These concerns aren't merely theoretical. In August, 2015 there was a flash crash in which the values of a number of ETFs significantly diverged from their NAVs.
Liquidity premium isn't relevant here. The concept of the liquidity premium explains the differences in prices of otherwise identical securities as a function of their liquidity. What you're thinking of is called slippage, the difference between your target price and realized price for a trade.
When running an ETF arbitrage strategy, your concern is not explaining the price of the relevant securities. However, you do care whether you can enter and exit positions profitably. Slippage models are highly nontrivial.
> ETFs that trade illiquid assets should simply trade at a discount relative to their "last traded price" NAV
Many closed ended funds do in fact trade at a discount to their NAV.
Those are the same thing. An illiquid asset cannot be liquidated without slippage - that's why there's a liquidity premium.
> When running an ETF arbitrage strategy, your concern is not explaining the price of the relevant securities. However, you do care whether you can enter and exit positions profitably. Slippage models are highly nontrivial.
Again...slippage is the thing caused by a lack of liquidity.
We agree here.
> Those are the same thing.
We disagree here.
"In economics, a liquidity premium is the explanation for a difference between two types of financial securities (e.g. stocks), that have all the same qualities except liquidity." 
"With regard to futures contracts as well as other financial instruments, slippage is the difference between where the computer signaled the entry and exit for a trade and where actual clients, with actual money, entered and exited the market using the computer’s signals."
The concepts are related, but not identical.
If you could make an analogous case today that the majority of the companies that make up the S&P 500 are over-valued then you could presage the popping of the ETF bubble. In this case, however, the population size of the S&P 500 is much easier to monitor than the population of houses in the US Housing Market, which in 2003 were being built far from Wall Street in pockets of Arizona, Nevada, and Florida. In addition, companies can be subbed in and out of the index with ease in a way that houses cannot pop in and out of the market.
That is why I think the housing bubble pop in 06/07 is not analogous to the current era with ETFs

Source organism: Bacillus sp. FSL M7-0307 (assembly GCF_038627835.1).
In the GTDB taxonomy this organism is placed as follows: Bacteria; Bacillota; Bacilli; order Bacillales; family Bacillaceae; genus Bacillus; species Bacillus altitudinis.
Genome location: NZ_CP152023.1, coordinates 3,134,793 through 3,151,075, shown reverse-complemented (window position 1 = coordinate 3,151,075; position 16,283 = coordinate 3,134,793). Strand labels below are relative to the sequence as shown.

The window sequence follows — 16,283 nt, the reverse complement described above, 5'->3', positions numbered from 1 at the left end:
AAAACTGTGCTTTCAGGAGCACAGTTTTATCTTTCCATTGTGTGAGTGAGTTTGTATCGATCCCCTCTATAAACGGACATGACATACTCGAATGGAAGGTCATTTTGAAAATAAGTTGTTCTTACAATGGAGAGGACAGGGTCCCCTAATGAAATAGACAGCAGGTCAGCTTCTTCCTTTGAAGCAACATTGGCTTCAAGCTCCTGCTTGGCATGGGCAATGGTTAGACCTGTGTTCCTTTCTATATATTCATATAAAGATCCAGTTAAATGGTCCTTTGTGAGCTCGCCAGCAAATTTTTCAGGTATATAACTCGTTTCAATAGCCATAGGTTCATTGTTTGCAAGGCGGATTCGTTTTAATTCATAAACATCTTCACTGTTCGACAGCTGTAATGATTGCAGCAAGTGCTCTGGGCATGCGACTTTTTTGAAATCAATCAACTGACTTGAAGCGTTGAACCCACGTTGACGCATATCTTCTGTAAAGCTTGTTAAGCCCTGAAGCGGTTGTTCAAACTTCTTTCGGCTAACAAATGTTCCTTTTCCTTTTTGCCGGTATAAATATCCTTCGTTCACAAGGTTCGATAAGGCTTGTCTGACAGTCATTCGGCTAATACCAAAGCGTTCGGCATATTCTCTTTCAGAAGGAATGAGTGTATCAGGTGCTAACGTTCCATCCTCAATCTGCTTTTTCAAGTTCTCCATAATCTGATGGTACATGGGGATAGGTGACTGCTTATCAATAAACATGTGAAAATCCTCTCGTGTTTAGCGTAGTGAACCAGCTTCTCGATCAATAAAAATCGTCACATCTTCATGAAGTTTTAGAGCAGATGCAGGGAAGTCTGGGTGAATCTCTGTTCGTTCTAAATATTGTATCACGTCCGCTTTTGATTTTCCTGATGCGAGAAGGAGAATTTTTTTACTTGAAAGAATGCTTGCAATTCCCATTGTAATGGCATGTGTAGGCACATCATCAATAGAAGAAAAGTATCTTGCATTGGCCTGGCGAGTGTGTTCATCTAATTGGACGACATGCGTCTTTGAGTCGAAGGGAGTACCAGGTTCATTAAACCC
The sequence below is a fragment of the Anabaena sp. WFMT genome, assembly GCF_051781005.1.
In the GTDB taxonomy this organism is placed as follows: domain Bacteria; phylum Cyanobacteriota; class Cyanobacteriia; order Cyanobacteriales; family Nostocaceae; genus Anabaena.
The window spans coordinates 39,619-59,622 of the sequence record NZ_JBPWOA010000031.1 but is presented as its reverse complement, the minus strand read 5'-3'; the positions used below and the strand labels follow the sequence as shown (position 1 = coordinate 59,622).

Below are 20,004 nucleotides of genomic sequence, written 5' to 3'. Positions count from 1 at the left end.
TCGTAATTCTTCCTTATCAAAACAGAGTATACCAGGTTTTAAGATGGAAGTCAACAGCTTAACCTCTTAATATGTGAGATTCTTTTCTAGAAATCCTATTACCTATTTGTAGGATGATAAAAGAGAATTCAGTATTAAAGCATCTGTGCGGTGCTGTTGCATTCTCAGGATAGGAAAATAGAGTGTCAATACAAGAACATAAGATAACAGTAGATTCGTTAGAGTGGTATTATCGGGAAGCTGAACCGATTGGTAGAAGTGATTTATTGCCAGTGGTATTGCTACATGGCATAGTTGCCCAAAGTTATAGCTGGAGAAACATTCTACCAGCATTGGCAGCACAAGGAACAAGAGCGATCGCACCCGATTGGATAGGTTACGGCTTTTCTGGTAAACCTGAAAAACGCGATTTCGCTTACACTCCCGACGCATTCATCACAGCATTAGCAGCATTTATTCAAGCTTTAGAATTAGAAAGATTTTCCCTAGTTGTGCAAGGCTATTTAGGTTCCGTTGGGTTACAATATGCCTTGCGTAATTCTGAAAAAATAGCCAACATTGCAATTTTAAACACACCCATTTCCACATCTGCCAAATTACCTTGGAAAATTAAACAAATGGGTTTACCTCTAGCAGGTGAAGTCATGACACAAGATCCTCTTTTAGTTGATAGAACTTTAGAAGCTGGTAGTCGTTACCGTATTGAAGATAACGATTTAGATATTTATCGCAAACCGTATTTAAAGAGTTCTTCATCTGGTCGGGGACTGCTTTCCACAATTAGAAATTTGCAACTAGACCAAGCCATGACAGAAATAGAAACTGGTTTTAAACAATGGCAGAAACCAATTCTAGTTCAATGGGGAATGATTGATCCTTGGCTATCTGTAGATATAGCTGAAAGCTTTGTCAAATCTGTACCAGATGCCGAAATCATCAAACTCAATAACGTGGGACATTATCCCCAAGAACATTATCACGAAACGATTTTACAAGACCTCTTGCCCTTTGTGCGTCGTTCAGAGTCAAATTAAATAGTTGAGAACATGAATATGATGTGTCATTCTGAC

What I got from this interview was just a reminder that it makes sense not to get caught up in enthusiasm for a certain asset. And investors (including me) are certainly enthusiastic about the S&P 500 index fund.
A lot of the grousing about passively managed funds come from people who are running actively managed funds that charge huge fees to under perform passive management. By lowering fees, actively managed funds should be able to do a better net and to be able to attract more investors.
Any sort of government solution to index funds getting large would basically be protection for these actively managed funds. There are actively managed funds that can beat passive funds, but it's incredibly difficult to do so when you charge a 2% fee.
I'm willing to agree that it should cost an order of magnitude more for an actively managed fee, but most are beyond that.
A lot of this seems like plain greed to me, combined with grift and graft. A lot of workplace plans try to funnel people into actively managed funds that often charge really high fees.
There are all of these complaints from people who run actively managed funds, never once mentioning that the fees might be why so much capital is going to passively managed funds.
People like myself who invest exclusively in index funds do so because the fees charged by actively managed funds are not supported by performance.
Most active management is probably not appropriate for most individual investors because their investment needs and timelines are much different than high net worth individuals/pensions/foundations, etc.
What's the limit - 30% 40%, 50%, 60%? What's the current level in terms of managed capital? (Edit: https://www.cnbc.com/2019/03/19/passive-investing-now-contro... says 45% for US stock-based funds, half a year ago, so maybe like 48% now)